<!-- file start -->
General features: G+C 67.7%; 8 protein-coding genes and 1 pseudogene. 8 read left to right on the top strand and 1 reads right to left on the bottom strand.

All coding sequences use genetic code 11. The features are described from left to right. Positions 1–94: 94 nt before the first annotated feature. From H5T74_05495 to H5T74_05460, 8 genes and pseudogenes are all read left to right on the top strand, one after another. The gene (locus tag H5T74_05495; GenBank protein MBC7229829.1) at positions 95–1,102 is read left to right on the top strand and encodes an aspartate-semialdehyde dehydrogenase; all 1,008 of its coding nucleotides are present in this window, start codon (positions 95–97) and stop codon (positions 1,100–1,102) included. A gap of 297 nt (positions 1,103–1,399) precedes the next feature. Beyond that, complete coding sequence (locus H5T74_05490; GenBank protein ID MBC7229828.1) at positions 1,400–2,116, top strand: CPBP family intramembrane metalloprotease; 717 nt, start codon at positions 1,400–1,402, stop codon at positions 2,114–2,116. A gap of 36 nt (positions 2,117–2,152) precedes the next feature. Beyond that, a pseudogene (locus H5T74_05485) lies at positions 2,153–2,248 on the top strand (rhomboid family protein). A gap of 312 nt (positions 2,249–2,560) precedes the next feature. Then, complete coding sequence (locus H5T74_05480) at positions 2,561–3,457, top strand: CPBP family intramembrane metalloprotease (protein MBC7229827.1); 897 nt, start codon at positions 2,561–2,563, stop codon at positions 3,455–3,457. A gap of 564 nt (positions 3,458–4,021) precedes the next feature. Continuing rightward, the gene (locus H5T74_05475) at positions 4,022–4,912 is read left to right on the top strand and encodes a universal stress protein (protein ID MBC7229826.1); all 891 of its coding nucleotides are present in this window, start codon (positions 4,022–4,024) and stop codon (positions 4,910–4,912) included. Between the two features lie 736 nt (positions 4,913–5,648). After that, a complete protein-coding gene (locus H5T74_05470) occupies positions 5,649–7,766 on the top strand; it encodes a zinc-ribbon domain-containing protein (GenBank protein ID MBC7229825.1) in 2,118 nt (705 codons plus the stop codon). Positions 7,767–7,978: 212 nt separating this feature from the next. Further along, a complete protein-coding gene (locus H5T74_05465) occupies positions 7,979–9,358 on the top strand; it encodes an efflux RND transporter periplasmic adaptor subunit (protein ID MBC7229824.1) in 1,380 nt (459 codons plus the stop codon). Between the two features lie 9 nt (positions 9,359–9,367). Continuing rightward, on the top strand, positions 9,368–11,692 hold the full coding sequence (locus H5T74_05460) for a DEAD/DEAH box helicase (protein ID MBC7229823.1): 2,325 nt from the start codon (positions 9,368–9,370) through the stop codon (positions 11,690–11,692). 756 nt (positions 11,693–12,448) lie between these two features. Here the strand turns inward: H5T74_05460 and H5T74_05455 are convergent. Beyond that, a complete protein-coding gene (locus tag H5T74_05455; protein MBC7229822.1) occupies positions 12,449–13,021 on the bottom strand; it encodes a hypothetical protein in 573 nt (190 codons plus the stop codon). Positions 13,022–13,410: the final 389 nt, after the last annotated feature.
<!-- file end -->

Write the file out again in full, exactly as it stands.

General features: G+C 67.7%; 8 protein-coding genes and 1 pseudogene. 8 read left to right on the top strand and 1 reads right to left on the bottom strand.

All coding sequences use genetic code 11. The features are described from left to right. Positions 1–94: 94 nt before the first annotated feature. From H5T74_05495 to H5T74_05460, 8 genes and pseudogenes are all read left to right on the top strand, one after another. The gene (locus tag H5T74_05495; GenBank protein MBC7229829.1) at positions 95–1,102 is read left to right on the top strand and encodes an aspartate-semialdehyde dehydrogenase; all 1,008 of its coding nucleotides are present in this window, start codon (positions 95–97) and stop codon (positions 1,100–1,102) included. A gap of 297 nt (positions 1,103–1,399) precedes the next feature. Beyond that, complete coding sequence (locus H5T74_05490; GenBank protein ID MBC7229828.1) at positions 1,400–2,116, top strand: CPBP family intramembrane metalloprotease; 717 nt, start codon at positions 1,400–1,402, stop codon at positions 2,114–2,116. A gap of 36 nt (positions 2,117–2,152) precedes the next feature. Beyond that, a pseudogene (locus H5T74_05485) lies at positions 2,153–2,248 on the top strand (rhomboid family protein). A gap of 312 nt (positions 2,249–2,560) precedes the next feature. Then, complete coding sequence (locus H5T74_05480) at positions 2,561–3,457, top strand: CPBP family intramembrane metalloprotease (protein MBC7229827.1); 897 nt, start codon at positions 2,561–2,563, stop codon at positions 3,455–3,457. A gap of 564 nt (positions 3,458–4,021) precedes the next feature. Continuing rightward, the gene (locus H5T74_05475) at positions 4,022–4,912 is read left to right on the top strand and encodes a universal stress protein (protein ID MBC7229826.1); all 891 of its coding nucleotides are present in this window, start codon (positions 4,022–4,024) and stop codon (positions 4,910–4,912) included. Between the two features lie 736 nt (positions 4,913–5,648). After that, a complete protein-coding gene (locus H5T74_05470) occupies positions 5,649–7,766 on the top strand; it encodes a zinc-ribbon domain-containing protein (GenBank protein ID MBC7229825.1) in 2,118 nt (705 codons plus the stop codon). Positions 7,767–7,978: 212 nt separating this feature from the next. Further along, a complete protein-coding gene (locus H5T74_05465) occupies positions 7,979–9,358 on the top strand; it encodes an efflux RND transporter periplasmic adaptor subunit (protein ID MBC7229824.1) in 1,380 nt (459 codons plus the stop codon). Between the two features lie 9 nt (positions 9,359–9,367). Continuing rightward, on the top strand, positions 9,368–11,692 hold the full coding sequence (locus H5T74_05460) for a DEAD/DEAH box helicase (protein ID MBC7229823.1): 2,325 nt from the start codon (positions 9,368–9,370) through the stop codon (positions 11,690–11,692). 756 nt (positions 11,693–12,448) lie between these two features. Here the strand turns inward: H5T74_05460 and H5T74_05455 are convergent. Beyond that, a complete protein-coding gene (locus tag H5T74_05455; protein MBC7229822.1) occupies positions 12,449–13,021 on the bottom strand; it encodes a hypothetical protein in 573 nt (190 codons plus the stop codon). Positions 13,022–13,410: the final 389 nt, after the last annotated feature.